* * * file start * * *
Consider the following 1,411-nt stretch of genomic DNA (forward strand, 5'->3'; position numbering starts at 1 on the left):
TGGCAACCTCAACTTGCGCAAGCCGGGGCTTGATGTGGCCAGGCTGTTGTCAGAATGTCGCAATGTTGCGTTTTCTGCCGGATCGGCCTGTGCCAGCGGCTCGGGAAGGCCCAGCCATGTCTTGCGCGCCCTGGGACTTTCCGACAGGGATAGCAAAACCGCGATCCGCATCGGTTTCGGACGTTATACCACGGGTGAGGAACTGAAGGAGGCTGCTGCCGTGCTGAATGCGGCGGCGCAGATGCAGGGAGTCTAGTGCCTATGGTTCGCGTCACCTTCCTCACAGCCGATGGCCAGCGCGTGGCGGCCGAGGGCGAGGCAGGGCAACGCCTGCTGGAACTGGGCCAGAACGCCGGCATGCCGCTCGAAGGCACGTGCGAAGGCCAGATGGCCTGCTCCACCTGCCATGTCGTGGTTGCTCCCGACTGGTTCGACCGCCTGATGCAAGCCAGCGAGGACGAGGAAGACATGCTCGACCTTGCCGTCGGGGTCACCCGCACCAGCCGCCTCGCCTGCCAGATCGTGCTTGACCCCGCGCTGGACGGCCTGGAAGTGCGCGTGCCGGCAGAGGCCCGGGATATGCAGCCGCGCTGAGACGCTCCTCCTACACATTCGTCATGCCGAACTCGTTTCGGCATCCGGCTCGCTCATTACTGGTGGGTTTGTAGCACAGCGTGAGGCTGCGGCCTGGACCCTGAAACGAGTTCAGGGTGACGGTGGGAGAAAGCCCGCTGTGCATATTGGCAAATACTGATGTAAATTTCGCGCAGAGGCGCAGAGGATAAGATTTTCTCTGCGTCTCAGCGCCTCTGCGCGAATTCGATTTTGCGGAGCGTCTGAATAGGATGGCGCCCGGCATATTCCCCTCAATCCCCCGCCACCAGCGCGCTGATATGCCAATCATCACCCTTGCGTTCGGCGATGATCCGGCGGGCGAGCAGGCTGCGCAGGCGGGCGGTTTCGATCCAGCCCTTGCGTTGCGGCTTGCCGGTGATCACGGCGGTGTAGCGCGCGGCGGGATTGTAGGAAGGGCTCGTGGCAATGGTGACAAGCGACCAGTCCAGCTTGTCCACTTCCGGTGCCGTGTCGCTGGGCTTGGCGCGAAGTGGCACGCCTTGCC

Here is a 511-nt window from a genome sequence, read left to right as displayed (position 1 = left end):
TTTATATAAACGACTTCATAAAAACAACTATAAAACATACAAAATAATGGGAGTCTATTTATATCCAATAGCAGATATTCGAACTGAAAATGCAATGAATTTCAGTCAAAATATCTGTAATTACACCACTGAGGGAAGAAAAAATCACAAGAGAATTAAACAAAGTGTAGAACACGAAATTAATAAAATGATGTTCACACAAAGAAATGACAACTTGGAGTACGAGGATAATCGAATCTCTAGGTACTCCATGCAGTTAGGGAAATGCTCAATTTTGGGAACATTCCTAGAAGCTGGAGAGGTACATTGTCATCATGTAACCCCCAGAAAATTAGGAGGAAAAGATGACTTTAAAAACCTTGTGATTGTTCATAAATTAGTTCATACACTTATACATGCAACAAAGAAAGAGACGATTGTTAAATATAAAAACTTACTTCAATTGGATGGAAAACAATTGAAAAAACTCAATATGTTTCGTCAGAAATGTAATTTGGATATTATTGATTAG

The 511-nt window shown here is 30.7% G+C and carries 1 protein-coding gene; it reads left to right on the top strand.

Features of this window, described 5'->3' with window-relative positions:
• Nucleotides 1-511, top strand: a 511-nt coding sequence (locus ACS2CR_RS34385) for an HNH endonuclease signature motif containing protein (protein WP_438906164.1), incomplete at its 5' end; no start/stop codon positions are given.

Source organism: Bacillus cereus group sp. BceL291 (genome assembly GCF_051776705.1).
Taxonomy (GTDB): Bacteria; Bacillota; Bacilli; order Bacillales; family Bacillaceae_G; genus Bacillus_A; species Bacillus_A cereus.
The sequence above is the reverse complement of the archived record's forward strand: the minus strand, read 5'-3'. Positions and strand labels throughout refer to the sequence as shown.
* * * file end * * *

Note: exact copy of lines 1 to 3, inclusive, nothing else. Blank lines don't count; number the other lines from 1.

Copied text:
Consider the following 1,411-nt stretch of genomic DNA (forward strand, 5'->3'; position numbering starts at 1 on the left):
TGGCAACCTCAACTTGCGCAAGCCGGGGCTTGATGTGGCCAGGCTGTTGTCAGAATGTCGCAATGTTGCGTTTTCTGCCGGATCGGCCTGTGCCAGCGGCTCGGGAAGGCCCAGCCATGTCTTGCGCGCCCTGGGACTTTCCGACAGGGATAGCAAAACCGCGATCCGCATCGGTTTCGGACGTTATACCACGGGTGAGGAACTGAAGGAGGCTGCTGCCGTGCTGAATGCGGCGGCGCAGATGCAGGGAGTCTAGTGCCTATGGTTCGCGTCACCTTCCTCACAGCCGATGGCCAGCGCGTGGCGGCCGAGGGCGAGGCAGGGCAACGCCTGCTGGAACTGGGCCAGAACGCCGGCATGCCGCTCGAAGGCACGTGCGAAGGCCAGATGGCCTGCTCCACCTGCCATGTCGTGGTTGCTCCCGACTGGTTCGACCGCCTGATGCAAGCCAGCGAGGACGAGGAAGACATGCTCGACCTTGCCGTCGGGGTCACCCGCACCAGCCGCCTCGCCTGCCAGATCGTGCTTGACCCCGCGCTGGACGGCCTGGAAGTGCGCGTGCCGGCAGAGGCCCGGGATATGCAGCCGCGCTGAGACGCTCCTCCTACACATTCGTCATGCCGAACTCGTTTCGGCATCCGGCTCGCTCATTACTGGTGGGTTTGTAGCACAGCGTGAGGCTGCGGCCTGGACCCTGAAACGAGTTCAGGGTGACGGTGGGAGAAAGCCCGCTGTGCATATTGGCAAATACTGATGTAAATTTCGCGCAGAGGCGCAGAGGATAAGATTTTCTCTGCGTCTCAGCGCCTCTGCGCGAATTCGATTTTGCGGAGCGTCTGAATAGGATGGCGCCCGGCATATTCCCCTCAATCCCCCGCCACCAGCGCGCTGATATGCCAATCATCACCCTTGCGTTCGGCGATGATCCGGCGGGCGAGCAGGCTGCGCAGGCGGGCGGTTTCGATCCAGCCCTTGCGTTGCGGCTTGCCGGTGATCACGGCGGTGTAGCGCGCGGCGGGATTGTAGGAAGGGCTCGTGGCAATGGTGACAAGCGACCAGTCCAGCTTGTCCACTTCCGGTGCCGTGTCGCTGGGCTTGGCGCGAAGTGGCACGCCTTGCC

Here is a 511-nt window from a genome sequence, read left to right as displayed (position 1 = left end):